Sunday, March 8, 2015

Picante Dirndl

When I was a kid, I loved comics.  I was a big fan of the "what-if" and alternate reality issues that comics would sometimes print.  This idea of "what if's" popped into my head as I posted about this past week's MATS Bolt Fabric Assignment, and it wouldn't let go.

What if... I did make a dirndl out of my own fabric?

I imagine it looking like this!  I used Burda's Dirndl Pattern 8448 as the basis for this visual mock-up.

I think that would be really unique to wear to Oktoberfest 2015!

Please note that I do not have any affiliation with Burda or their patterns, and I do not represent Burda or their parent company in any way.  Just an illustrator and DIY-er here.

Saturday, March 7, 2015

MATS A, Week 1: Bolt Fabric

The first week of MATS (Make Art That Sells) Part A went really, really well.  I was so anxious and scared to begin with, but I felt right at home illustrating the mini, and then later the actual assignment.  My fellow classmates were super supportive, and their work is really great!  It's awesome to see what others are doing and it helps me to figure out what to tweak next.  I see how they handle certain elements within a design and it sparks a solution in me.  Lots of zeitgeist, enthusiasm, feedback, and visual inspiration!

I also like that the turnaround times are short in order to force me not to spin my wheels.  I have the tendency to overthink things if given too much time.  The deadlines of the course plus the unpredictability of the baby's toddler's schedule make for a nice sense of urgency that makes me productive!  This past Thursday night I turned in my final, and here's what it looks like...

This was the layout that I turned in, and I'd like to change certain elements moving forward, but I'm happy with the overall direction I chose.  Our mini theme was "pretty peppers and pyrex" and then the big assignment was "vintage kitchen" as the target niche.  I kind of tweaked the theme to "I love Tex Mex please join me in celebrating my love for enchiladas through the lens of 1972."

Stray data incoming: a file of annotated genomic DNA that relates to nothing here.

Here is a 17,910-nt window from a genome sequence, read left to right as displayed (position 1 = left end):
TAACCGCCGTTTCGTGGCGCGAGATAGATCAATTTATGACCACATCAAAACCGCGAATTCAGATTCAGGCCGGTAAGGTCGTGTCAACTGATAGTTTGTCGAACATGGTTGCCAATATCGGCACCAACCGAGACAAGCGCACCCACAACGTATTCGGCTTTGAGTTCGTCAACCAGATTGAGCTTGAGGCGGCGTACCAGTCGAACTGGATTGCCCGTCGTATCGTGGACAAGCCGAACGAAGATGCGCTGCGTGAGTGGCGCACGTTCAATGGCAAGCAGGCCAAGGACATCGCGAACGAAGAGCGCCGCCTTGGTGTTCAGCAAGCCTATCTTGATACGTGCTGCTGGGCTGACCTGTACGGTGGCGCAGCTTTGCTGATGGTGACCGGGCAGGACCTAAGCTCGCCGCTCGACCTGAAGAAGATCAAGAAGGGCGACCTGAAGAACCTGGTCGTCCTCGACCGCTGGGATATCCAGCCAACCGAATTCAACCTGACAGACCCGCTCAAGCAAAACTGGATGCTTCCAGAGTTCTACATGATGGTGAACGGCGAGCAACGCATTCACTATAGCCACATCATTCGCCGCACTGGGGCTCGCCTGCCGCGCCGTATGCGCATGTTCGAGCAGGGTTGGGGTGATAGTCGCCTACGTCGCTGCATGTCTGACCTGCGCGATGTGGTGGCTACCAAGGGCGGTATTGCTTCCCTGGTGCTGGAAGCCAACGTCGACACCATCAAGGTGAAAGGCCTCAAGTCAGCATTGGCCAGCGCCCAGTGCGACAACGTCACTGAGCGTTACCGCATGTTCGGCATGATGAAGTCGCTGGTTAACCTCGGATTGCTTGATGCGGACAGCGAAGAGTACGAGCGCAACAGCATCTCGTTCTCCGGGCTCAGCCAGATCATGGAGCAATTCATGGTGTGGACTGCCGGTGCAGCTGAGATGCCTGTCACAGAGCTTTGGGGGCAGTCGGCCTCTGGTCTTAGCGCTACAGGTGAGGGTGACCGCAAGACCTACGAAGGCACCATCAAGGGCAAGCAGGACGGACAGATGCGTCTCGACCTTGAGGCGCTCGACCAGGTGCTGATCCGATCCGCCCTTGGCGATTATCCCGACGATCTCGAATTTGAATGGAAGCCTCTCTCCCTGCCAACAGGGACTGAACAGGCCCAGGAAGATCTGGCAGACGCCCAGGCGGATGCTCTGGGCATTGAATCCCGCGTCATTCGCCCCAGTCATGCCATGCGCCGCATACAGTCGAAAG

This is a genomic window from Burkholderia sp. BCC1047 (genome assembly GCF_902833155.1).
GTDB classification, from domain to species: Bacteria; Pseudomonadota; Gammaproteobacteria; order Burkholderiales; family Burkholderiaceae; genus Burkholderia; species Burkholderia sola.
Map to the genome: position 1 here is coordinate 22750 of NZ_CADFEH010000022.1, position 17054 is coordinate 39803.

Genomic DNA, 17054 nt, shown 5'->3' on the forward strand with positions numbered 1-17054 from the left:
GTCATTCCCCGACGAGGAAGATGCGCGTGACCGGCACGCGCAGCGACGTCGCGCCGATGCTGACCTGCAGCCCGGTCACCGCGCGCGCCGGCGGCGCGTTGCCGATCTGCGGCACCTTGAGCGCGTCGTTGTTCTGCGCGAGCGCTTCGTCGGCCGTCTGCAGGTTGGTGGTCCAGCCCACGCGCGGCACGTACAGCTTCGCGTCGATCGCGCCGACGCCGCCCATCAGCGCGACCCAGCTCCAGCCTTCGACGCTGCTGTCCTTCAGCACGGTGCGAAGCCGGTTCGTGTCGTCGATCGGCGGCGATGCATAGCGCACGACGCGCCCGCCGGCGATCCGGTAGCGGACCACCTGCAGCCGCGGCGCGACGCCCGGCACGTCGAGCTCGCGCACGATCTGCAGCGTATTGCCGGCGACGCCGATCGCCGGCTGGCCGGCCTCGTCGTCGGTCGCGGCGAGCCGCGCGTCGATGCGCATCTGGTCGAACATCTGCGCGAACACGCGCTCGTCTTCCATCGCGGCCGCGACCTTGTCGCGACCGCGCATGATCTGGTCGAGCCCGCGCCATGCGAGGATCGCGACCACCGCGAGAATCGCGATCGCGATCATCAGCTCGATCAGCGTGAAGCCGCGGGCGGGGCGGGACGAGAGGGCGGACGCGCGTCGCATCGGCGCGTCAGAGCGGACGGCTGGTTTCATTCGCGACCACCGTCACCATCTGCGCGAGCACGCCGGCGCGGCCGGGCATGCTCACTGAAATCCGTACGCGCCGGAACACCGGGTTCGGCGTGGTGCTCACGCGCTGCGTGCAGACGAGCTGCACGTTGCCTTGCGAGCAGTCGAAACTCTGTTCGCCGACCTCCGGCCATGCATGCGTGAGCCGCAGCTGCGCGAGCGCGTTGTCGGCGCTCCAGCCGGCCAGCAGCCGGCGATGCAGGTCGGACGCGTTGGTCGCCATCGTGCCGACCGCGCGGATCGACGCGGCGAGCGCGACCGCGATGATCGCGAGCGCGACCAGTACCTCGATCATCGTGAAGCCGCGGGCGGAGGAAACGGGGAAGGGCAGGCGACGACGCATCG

As many of you who know me already know, I lived in Texas for a few years and my husband is Texan.  His family live in the southwest and we visit nearly every year.  Here in Germany, Tex-Mex can be found, but it's not the same.  When I visit TX and NM, the food is something I enjoy very, very much (I nearly went with vintage + BBQ!).

Interestingly enough, living in Germany for so long seems to have rubbed off on me.  One of the coordinates ended up looking like one of my favorite traditional dirndl fabrics (the green/white one on the lower right).  I think it would be really cool to have a dirndl with chiles on the bodice or apron!!

Mini: peppers n' pyrex
Original Mood-board

first linocut in over 10 years!

To give you a breakdown of what I was working with, I scanned in my images and isolated roughly 80 to 90 individual icons. Once the additional category of "vintage kitchen" was given, I shopped among them for the most appropriate ones.  I had already digitized them, but not yet colored them.  Next, I added textures, finessed the little details... but there's always more to do.  If anything, I've already learned that.  The details make or break the illustration.

Thoughts on Week 1 Course Materials
I found the break-down of the assignment to be very helpful.  I love the act of chunking the work into tasty morsels, and so the structure of the class suits me well.  Most days we had a post to read, an interview to watch, skills to learn and/or industry tips and tricks to absorb.

The information given in the class materials is really specific and valuable.  This past week there were even additional workshop materials from the Art & Business of Surface Pattern Design course that I considered taking.  I think I'm in the right place because I already have a pretty good understanding of the technical aspects of making a repeat through my background experience with Illustrator and the Creative Live, Skillshare classes from Bonnie Christine and Elizabeth Olwen, and the books I read on pattern design.

But, the interview with an industry professional was invaluable.  So was the style analysis worksheet and Lilla's advice.  In short, I'm so glad to be taking this course.  It's exactly what I needed!